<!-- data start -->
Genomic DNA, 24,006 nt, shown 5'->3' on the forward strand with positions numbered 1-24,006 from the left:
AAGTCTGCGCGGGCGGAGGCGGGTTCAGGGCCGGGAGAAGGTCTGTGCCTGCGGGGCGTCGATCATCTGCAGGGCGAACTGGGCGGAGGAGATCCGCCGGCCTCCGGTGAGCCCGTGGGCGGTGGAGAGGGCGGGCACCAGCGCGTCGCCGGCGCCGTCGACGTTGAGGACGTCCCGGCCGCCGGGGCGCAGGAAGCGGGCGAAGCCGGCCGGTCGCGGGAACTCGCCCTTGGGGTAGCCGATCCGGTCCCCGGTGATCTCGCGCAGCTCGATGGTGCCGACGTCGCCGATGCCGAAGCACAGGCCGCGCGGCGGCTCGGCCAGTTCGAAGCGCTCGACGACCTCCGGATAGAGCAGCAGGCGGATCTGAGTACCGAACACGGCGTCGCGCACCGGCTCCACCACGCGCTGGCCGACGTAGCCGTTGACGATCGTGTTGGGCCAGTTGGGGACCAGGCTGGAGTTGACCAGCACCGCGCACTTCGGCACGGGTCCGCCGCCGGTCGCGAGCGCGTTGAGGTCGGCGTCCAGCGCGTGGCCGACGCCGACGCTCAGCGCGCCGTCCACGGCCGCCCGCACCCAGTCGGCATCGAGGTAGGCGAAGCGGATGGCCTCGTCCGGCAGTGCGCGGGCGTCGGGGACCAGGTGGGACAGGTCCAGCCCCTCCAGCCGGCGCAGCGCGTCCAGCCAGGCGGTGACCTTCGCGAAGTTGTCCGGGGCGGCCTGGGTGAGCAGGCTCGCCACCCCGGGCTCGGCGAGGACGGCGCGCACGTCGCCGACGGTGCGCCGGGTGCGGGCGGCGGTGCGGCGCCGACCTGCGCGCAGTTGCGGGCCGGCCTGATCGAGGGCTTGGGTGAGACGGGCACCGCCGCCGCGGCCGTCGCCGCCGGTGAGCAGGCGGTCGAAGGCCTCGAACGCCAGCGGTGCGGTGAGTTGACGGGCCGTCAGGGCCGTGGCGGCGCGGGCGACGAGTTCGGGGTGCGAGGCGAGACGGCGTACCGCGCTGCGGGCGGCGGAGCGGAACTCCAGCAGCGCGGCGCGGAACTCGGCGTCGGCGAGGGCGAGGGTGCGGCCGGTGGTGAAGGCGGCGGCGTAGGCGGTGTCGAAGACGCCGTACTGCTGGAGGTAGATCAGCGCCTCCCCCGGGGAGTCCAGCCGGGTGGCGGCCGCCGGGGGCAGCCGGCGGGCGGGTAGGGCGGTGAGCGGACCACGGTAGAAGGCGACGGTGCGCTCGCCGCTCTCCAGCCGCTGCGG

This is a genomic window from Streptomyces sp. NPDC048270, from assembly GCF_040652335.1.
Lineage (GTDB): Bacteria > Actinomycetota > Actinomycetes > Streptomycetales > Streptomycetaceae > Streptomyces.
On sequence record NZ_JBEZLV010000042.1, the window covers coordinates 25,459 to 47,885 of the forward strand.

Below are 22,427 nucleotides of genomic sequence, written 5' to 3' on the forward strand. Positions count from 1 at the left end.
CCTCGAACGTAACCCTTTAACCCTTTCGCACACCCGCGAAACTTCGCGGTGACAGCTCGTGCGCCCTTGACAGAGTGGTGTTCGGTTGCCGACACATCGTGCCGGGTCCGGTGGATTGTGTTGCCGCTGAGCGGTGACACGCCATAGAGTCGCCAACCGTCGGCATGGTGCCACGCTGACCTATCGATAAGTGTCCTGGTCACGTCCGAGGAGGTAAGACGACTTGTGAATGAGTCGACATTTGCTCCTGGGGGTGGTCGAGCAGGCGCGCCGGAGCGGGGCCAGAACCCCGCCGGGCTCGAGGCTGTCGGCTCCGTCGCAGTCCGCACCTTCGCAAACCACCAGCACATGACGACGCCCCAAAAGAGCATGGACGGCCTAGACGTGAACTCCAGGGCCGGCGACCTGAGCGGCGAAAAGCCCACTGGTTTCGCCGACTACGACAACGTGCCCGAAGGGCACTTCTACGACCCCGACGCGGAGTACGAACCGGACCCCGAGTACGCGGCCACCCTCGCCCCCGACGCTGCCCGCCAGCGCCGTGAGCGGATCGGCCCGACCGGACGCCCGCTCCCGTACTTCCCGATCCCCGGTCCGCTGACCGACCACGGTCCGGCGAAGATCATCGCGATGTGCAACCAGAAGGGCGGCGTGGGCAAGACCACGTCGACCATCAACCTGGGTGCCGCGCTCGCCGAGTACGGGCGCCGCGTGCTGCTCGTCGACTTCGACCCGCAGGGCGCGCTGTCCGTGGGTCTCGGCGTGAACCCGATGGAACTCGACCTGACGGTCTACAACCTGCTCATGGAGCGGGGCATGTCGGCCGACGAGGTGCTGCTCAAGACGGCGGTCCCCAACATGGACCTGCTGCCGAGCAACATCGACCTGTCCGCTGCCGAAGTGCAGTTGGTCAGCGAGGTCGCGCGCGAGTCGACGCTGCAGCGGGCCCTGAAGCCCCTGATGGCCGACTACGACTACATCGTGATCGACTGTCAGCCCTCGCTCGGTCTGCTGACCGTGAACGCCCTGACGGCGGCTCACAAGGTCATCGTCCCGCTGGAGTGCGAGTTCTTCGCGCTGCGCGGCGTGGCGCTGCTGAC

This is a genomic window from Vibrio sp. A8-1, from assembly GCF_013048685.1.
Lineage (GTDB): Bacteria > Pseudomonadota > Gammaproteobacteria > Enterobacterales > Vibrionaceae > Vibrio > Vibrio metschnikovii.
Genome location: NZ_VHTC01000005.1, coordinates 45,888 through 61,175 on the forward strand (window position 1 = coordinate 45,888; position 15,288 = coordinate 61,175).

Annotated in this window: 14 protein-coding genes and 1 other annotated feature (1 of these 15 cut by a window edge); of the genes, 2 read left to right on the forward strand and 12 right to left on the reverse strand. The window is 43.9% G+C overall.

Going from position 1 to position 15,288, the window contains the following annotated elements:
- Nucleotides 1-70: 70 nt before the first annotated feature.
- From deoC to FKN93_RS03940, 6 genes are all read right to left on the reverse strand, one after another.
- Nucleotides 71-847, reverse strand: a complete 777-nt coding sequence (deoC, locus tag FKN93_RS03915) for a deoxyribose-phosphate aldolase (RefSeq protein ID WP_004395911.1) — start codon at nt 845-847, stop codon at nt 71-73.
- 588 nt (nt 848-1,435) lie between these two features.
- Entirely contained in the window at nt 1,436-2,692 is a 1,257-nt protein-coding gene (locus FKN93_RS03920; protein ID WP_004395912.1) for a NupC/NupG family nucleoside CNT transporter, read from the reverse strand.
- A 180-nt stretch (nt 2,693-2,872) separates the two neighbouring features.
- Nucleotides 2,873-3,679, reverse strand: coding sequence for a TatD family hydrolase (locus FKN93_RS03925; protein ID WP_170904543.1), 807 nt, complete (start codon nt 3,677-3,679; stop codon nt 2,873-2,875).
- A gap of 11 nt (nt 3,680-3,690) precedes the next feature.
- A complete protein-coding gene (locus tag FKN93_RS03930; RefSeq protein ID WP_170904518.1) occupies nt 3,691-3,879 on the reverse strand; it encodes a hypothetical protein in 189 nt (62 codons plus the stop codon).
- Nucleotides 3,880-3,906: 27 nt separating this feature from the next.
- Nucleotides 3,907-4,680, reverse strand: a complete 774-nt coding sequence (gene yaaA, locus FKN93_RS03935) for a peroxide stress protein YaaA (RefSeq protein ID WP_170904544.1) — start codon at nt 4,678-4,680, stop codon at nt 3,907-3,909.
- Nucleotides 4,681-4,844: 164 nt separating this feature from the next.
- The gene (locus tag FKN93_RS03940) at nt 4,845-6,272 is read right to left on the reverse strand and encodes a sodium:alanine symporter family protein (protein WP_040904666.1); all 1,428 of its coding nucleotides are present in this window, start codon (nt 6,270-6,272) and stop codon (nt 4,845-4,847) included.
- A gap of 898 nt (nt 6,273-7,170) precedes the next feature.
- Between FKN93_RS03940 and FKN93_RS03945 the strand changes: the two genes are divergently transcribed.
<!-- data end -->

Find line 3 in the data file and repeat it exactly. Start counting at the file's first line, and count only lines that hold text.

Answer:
This is a genomic window from Streptomyces sp. NPDC048270, from assembly GCF_040652335.1.